Heussen K, Koch S, Ulbig A, Andersson G (2012) Unified system-level modeling of intermittent renewable energy sources and energy storage for power system operation. IEEE Syst J 6(1):140–151. doi: 10.1109/JSYST.2011.2163020 CrossRefGoogle Scholar
  10. 10.
    Ipakchi A, Albuyeh F (2009) Grid of the future. IEEE Power Energy Mag 7(2):52–62. doi: 10.1109/MPE.2008.931384 CrossRefGoogle Scholar
  11. 11.
    Javaid N, Khan I, Ullah MN, Mahmood A, Farooq MU (2013) A survey of home energy management systems in future smart grid communications. In: 2013 eighth international conference on broadband and wireless computing, communication and applications, pp 459–464. doi: 10.1109/BWCCA.2013.80
  12. 12.
    Mattlet B, Maun JC (2016) Assessing the benefits for the distribution system of a scheduling of flexible residential loads. In: 2016 IEEE international energy conference (ENERGYCON), pp 1–6. doi: 10.1109/ENERGYCON.2016.7513932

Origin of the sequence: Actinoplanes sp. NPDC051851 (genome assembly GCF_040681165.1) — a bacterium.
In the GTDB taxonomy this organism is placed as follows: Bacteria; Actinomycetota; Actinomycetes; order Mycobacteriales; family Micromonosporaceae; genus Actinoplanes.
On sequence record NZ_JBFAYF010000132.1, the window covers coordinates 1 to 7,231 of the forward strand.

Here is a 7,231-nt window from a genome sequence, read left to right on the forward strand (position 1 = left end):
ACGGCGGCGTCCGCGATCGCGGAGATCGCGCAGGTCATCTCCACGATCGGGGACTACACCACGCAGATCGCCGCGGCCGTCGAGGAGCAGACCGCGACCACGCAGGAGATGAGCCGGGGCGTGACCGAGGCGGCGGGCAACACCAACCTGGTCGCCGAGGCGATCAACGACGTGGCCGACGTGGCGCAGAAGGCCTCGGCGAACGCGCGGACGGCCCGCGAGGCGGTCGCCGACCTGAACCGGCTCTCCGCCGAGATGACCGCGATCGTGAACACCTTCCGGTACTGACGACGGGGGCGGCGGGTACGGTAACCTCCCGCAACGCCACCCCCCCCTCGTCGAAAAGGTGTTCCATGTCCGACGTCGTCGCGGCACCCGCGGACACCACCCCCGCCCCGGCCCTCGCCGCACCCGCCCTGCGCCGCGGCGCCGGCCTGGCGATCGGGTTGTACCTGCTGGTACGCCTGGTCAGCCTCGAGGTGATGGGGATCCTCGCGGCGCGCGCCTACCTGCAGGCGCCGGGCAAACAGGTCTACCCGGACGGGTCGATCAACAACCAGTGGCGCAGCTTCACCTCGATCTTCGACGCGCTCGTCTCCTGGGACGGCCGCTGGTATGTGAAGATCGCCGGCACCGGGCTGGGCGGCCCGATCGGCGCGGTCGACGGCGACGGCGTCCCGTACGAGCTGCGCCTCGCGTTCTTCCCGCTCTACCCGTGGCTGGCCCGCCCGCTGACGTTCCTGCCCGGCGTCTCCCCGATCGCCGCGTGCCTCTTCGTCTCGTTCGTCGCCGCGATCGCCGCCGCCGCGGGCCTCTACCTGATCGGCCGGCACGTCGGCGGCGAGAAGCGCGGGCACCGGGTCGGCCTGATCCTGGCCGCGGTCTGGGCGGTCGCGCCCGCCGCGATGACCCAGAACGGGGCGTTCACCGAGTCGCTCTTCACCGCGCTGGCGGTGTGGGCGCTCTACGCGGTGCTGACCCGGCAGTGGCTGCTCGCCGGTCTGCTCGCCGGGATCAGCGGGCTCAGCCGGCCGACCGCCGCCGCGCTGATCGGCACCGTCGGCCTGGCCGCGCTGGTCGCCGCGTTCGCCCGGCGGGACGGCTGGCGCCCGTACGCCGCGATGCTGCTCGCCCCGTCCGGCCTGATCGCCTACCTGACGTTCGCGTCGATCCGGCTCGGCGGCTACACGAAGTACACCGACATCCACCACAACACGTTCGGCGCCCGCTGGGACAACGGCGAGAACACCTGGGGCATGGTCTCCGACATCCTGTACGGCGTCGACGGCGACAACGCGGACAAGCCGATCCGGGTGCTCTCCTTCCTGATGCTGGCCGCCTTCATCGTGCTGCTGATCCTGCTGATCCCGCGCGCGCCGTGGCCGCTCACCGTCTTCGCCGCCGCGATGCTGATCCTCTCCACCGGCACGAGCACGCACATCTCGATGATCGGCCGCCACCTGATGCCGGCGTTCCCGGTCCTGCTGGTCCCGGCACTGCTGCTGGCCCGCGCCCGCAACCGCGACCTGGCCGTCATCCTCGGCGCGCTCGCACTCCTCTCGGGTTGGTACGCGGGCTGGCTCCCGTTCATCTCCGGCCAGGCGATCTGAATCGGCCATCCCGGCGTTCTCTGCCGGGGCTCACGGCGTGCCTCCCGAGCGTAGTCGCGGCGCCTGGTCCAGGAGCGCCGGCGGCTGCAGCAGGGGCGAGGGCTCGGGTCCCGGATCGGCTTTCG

13. 13.
    Milelli A (2012) Wärmepumpe: Worauf es ankommt. Online article.
  14. 14.
    Mohsenian-Rad AH, Leon-Garcia A (2010) Optimal residential load control with price prediction in real-time electricity pricing environments. IEEE Trans Smart Grid 1(2):120–133. doi: 10.1109/TSG.2010.2055903.
  15. 15.
    Nipkow J (2013) Elektrische Wassererwärmung in der Schweiz—Statistische Daten, Abschtzung des Elektrizitätsverbrauchs, Ersatzmechanismen, Potenzial Wärmepumpenboiler. Tech rep, Swiss Federal Office of Energy SFOE.